Learning can be about survival as well as aspiration or certificates. DLA teams are currently working in refugee camps in Bangladesh and Ethiopia. We are setting up emergency language solutions for children and teachers when English suddenly becomes essential.
Ethiopia’s Administration for Refugee and Returnee Affairs (ARRA) and the UNHCR, working through the British Council, have got DLA assigned to the problem of English in refugee schools. Addis Ababa and UNHCR agreed in 2018 on a proactive and positive stance to the million refugees who have arrived on Ethiopian soil from Sudan, South Sudan, the Democratic Republic of the Congo and Somalia. This allows formal schooling under Ministry control for hundreds of thousands of children. But teaching staff in refugee camps schools face huge challenges around numbers and capacity. The staff available to work in camps are predominantly untrained volunteers with no experience or qualifications in teaching. The Ethiopian system requires teaching in English from Grade 6, but in the camps the refugee staff newly under Ministry supervision speak very little English.
Rohingya refugees fleeing to Bangladesh from Myanmar number around one million. The commitment from UNICEF and Save The Children to provide schools in the camps has so far been about re-establishing safe spaces for children after trauma and persecution. Now the partners are committed to launching a formal education programme and DLA has been instructed to deliver the English Language component on behalf of the British Council. It’s about writing the syllabus and resources, and training the staff in schools to deliver it. And it’s about speed: lessons start on 1st April 2019.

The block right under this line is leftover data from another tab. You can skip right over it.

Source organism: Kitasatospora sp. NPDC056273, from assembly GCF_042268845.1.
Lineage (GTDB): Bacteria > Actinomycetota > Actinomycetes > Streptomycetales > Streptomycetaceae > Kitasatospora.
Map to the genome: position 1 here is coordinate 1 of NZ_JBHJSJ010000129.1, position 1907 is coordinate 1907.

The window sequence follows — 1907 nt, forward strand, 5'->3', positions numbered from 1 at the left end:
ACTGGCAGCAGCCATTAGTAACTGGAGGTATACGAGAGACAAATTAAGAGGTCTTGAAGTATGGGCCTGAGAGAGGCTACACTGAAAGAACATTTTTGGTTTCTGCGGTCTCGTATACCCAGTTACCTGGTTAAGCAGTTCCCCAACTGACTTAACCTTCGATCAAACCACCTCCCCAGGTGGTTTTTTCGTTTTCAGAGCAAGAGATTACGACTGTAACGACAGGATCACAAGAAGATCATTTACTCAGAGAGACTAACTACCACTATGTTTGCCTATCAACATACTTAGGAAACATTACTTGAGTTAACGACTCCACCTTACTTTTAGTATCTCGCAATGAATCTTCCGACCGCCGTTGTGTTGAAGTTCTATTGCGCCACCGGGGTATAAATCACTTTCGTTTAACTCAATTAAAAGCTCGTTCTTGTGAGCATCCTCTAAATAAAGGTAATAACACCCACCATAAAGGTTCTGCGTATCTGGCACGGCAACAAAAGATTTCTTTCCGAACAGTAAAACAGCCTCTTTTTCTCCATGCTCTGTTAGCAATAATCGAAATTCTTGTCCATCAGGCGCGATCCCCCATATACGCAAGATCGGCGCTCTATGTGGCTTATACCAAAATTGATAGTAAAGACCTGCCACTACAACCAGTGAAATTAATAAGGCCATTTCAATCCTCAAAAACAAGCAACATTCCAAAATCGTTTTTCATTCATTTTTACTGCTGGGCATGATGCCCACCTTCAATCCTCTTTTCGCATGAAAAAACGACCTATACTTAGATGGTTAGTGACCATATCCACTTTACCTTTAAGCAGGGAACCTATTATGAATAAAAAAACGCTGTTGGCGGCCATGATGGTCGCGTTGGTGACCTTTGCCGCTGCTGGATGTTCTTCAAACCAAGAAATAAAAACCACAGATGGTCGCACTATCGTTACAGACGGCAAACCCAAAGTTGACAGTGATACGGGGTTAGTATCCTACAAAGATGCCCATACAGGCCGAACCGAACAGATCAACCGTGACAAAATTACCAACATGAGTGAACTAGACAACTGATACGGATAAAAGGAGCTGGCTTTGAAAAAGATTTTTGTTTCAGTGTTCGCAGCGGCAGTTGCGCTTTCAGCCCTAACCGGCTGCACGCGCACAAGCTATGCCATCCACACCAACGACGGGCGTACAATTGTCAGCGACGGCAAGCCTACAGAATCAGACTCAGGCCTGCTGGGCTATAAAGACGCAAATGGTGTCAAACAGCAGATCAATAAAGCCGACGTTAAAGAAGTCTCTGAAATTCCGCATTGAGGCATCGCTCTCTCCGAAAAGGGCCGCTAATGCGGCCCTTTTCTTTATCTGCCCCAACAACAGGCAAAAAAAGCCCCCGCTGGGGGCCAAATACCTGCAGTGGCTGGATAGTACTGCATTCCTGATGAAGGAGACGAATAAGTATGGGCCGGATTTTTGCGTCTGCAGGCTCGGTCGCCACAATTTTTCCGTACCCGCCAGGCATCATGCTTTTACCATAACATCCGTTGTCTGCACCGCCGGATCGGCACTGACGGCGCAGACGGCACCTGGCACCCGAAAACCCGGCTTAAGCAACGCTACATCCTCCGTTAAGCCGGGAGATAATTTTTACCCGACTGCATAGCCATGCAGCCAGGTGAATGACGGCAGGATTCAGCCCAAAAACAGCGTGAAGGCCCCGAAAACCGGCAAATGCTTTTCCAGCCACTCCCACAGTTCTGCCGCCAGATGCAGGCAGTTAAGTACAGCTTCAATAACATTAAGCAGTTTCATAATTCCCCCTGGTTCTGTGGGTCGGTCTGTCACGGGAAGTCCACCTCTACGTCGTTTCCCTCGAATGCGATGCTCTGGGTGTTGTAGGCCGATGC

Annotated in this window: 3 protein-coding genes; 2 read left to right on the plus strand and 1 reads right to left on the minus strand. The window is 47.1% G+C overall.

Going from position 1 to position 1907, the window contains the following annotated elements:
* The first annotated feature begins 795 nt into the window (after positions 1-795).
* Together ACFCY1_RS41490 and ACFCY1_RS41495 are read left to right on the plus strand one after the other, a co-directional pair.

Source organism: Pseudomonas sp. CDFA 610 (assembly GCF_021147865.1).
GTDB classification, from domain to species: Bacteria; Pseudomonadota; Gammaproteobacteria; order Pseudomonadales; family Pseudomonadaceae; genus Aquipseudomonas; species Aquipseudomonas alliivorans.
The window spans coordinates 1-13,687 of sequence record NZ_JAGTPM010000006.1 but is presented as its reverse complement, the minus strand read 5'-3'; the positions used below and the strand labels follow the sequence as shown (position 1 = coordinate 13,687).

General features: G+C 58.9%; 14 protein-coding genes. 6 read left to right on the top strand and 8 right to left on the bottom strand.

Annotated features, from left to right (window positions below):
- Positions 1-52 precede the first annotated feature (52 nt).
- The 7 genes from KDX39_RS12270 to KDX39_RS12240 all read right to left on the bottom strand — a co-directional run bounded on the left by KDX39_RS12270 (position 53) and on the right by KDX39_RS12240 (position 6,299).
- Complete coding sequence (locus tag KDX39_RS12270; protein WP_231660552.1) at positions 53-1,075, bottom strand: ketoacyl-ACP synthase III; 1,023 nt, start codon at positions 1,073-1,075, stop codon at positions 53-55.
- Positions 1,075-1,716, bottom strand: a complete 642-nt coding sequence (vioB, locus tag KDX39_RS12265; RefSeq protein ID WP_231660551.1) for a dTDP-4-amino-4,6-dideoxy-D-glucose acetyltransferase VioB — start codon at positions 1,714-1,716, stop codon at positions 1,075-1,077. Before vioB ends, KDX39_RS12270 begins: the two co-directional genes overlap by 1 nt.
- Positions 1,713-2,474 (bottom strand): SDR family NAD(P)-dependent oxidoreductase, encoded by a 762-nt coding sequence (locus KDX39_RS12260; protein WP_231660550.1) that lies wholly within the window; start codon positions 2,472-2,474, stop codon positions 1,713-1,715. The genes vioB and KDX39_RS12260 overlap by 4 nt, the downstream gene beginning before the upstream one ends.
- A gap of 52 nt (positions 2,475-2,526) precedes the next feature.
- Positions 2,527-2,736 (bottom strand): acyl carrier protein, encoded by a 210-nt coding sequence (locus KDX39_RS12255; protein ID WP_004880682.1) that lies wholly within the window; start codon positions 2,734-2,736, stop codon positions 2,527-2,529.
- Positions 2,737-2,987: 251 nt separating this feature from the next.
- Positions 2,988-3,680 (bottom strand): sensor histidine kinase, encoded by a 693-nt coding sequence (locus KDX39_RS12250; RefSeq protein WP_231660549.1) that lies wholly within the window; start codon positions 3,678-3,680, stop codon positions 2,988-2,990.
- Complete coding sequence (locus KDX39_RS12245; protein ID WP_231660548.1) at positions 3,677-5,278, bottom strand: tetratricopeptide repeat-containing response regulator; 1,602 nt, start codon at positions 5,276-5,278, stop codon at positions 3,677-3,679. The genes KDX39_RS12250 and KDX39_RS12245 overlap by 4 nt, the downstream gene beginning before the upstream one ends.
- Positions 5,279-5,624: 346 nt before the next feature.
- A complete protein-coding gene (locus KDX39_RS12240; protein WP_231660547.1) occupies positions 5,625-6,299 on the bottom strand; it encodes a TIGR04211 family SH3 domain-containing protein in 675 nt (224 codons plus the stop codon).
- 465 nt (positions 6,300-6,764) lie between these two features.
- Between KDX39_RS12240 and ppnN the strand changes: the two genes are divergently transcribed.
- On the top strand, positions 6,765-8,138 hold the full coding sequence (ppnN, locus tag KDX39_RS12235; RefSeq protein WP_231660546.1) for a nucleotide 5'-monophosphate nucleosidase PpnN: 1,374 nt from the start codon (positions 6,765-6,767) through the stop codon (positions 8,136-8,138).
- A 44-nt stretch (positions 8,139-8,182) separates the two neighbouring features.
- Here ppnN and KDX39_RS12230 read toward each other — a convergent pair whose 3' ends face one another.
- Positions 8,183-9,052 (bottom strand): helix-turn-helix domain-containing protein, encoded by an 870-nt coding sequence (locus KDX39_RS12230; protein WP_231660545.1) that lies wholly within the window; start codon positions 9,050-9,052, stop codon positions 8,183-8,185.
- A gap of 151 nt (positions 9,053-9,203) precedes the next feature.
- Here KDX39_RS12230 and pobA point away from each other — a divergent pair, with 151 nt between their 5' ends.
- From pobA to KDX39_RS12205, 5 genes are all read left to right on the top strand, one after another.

Learning designs for these special situations need to address several extreme challenges. These can include multi-age overcrowded classes, teachers with low capacity, and complex linguistic environments. The teaching specifically of English language is crucial in both Ethiopian and Bangladeshi refugee camps. In both situations, children need to acquire sufficient English in Primary cycle to switch to English language medium of instruction around age 10-12. When their teachers have poor or non-existent English, this is especially difficult.
DLA’s solutions will include teacher training videos to use on mobile phones, syllabus designs that leverage additional learning beyond the classrooms, and very high speed content creation processes to allow scale and urgency.
We’ll be updating regularly from this front line of emergency learning, and our sessions at IATEFL Liverpool (4th April 2019) will report on teaching English when it’s a matter of survival.